Kirsten harris talley hmmehd

Kirsten Harris-Talley answers questions after she's sworn in as the new council member on Friday. 

Kirsten Harris-Talley is the new member of Seattle City Council. 

Harris-Talley—program director of Progress Alliance, an activist in the Block the Bunker movement, and a favorite of the Peoples Party—garnered the support of five city council members on Friday after it became clear former council member Nick Licata wouldn't have the votes. She said she'd focus her budget efforts specifically with her eyes set on reproductive justice, police reform and reducing incarceration, and community-led programs—and wants to hit the ground running starting on Friday and throughout the weekend to contribute to the first 2018 budget deadline for council on Monday. 

"I believe that what government's role is is to actually be a conduit for the voice of the people," Harris-Talley said during a press conference Friday, adding that she doesn't believe community organizing is meant to demonize or act as a dichotomy of government work. "I think they need to work hand in hand. I feel like that's something that's been lost. ... Sometimes you have to make a lot of noise to get above the everyday fray."

Council members Bruce Harrell (who voted by phone), Loréna González, Sally Bagshaw, Mike O'Brien, and Kshama Sawant supported her in the first round of nominations. Abel Pacheco Jr. was also nominated by council member Debora Juarez and Rob Johnson.

Licata received only one vote from Lisa Herbold, who was his former legislative aide. Several council members said despite having respect for Licata, they thought the city should "walk the walk" and show their support of potential people of color in leadership. Lorena González shortly before the council meeting on Friday wrote about her support for Harris-Talley and said it was important to empower young women of color who can be leaders.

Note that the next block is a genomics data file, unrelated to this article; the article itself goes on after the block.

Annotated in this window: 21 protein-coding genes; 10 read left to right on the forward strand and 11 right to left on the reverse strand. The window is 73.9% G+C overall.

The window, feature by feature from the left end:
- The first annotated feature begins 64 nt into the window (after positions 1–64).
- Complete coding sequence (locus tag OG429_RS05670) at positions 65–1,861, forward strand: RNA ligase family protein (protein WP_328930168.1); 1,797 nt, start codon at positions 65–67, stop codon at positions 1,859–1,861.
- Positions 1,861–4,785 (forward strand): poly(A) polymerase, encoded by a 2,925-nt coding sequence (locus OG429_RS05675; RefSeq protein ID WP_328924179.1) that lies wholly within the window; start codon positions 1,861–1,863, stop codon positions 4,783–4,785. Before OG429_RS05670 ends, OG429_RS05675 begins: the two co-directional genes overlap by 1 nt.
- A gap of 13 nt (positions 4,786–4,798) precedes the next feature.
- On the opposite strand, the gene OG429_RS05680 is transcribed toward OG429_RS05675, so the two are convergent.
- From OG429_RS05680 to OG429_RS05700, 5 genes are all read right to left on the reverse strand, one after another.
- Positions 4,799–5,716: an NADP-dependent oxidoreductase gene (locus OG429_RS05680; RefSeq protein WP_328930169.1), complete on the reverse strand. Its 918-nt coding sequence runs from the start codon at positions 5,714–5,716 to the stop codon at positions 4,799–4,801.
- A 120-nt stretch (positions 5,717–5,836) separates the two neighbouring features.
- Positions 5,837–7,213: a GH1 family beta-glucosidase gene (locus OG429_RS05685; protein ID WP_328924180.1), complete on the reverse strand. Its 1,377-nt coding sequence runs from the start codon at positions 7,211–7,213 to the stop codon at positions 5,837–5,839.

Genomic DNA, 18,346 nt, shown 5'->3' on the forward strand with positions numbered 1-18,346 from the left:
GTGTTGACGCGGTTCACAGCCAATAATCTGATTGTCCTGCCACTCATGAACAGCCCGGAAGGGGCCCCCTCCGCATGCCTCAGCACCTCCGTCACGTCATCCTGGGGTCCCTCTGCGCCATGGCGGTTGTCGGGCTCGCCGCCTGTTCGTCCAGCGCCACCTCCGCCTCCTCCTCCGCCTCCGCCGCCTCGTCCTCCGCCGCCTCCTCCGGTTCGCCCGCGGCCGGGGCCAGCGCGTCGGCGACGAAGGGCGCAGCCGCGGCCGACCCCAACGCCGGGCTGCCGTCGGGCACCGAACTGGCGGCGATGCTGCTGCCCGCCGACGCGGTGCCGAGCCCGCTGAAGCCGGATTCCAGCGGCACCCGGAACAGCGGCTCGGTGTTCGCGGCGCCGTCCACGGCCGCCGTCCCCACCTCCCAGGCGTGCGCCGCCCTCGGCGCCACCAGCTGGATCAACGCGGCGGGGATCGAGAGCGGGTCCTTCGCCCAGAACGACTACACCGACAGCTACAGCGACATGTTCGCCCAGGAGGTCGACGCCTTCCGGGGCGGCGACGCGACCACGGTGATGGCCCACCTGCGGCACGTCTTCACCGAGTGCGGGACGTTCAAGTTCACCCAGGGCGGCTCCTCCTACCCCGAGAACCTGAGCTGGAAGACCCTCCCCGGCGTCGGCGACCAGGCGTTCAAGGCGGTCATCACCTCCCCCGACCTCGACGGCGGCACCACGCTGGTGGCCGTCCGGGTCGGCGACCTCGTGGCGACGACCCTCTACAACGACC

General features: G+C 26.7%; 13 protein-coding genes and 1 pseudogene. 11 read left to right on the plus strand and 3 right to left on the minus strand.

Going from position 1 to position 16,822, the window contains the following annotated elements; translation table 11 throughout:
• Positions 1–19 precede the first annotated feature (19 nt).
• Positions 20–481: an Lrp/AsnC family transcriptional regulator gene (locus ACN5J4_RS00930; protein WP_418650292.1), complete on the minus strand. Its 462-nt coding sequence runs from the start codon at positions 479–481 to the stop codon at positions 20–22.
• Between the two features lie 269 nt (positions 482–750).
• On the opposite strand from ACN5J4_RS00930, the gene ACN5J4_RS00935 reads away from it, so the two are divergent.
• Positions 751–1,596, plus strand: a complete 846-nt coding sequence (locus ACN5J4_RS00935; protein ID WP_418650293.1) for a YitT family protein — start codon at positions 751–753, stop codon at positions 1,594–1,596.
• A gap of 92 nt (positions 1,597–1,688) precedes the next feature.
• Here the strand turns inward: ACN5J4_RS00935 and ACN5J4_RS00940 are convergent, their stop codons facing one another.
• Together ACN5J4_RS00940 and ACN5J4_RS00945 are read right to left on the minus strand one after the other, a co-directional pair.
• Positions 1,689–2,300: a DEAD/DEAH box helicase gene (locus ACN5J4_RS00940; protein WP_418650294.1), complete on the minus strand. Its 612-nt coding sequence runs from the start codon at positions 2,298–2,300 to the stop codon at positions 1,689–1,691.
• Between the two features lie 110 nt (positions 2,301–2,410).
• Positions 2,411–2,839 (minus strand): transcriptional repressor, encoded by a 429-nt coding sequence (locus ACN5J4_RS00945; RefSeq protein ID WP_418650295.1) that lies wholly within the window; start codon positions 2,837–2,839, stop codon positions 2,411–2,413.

"This is not about identity. It’s about extending opportunity and recognizing the intrinsic and often undervalued skills of women in the work force," González wrote on her blog shortly before the council meeting Friday. She said Harris-Talley was well qualified to step up to the budget challenge. "I can attest to the complex nature of the budget process. However, these are not insurmountable challenges."

Harris-Talley's influence on the council provides another ally on the council for opponents to the sweeps; she said Friday that she has "deep concerns" about the sweeps and the frequency of them under former mayor Ed Murray.

She said she also wants to ensure the Community Police Commission has enough resources for its oversight work; she said she would consider the demand for additional full-time employees and said she has experience looking into the "dosage" of how quickly a program can ramp up in a short timespan. 

Harris-Talley won the most support among community organizers who attended the forum Tuesday night to hear from council applicants. The straw poll for the public showed Harris-Talley as the favorite with 98 votes. ChrisTiana ObeySumner received the second-most votes (74), and Licata was in third with 44 votes. Pacheco was fourth with 22. 

Pacheco, whose mother traveled to Seattle from out of town, spoke to council members emotionally after having lost the seat. He congratulated Harris-Talley and said he remembered 10 years earlier begging not to be kicked out of high school. "To be here in front of all of you was more than anything I expected," he said. González said she hoped he would continue to try. 

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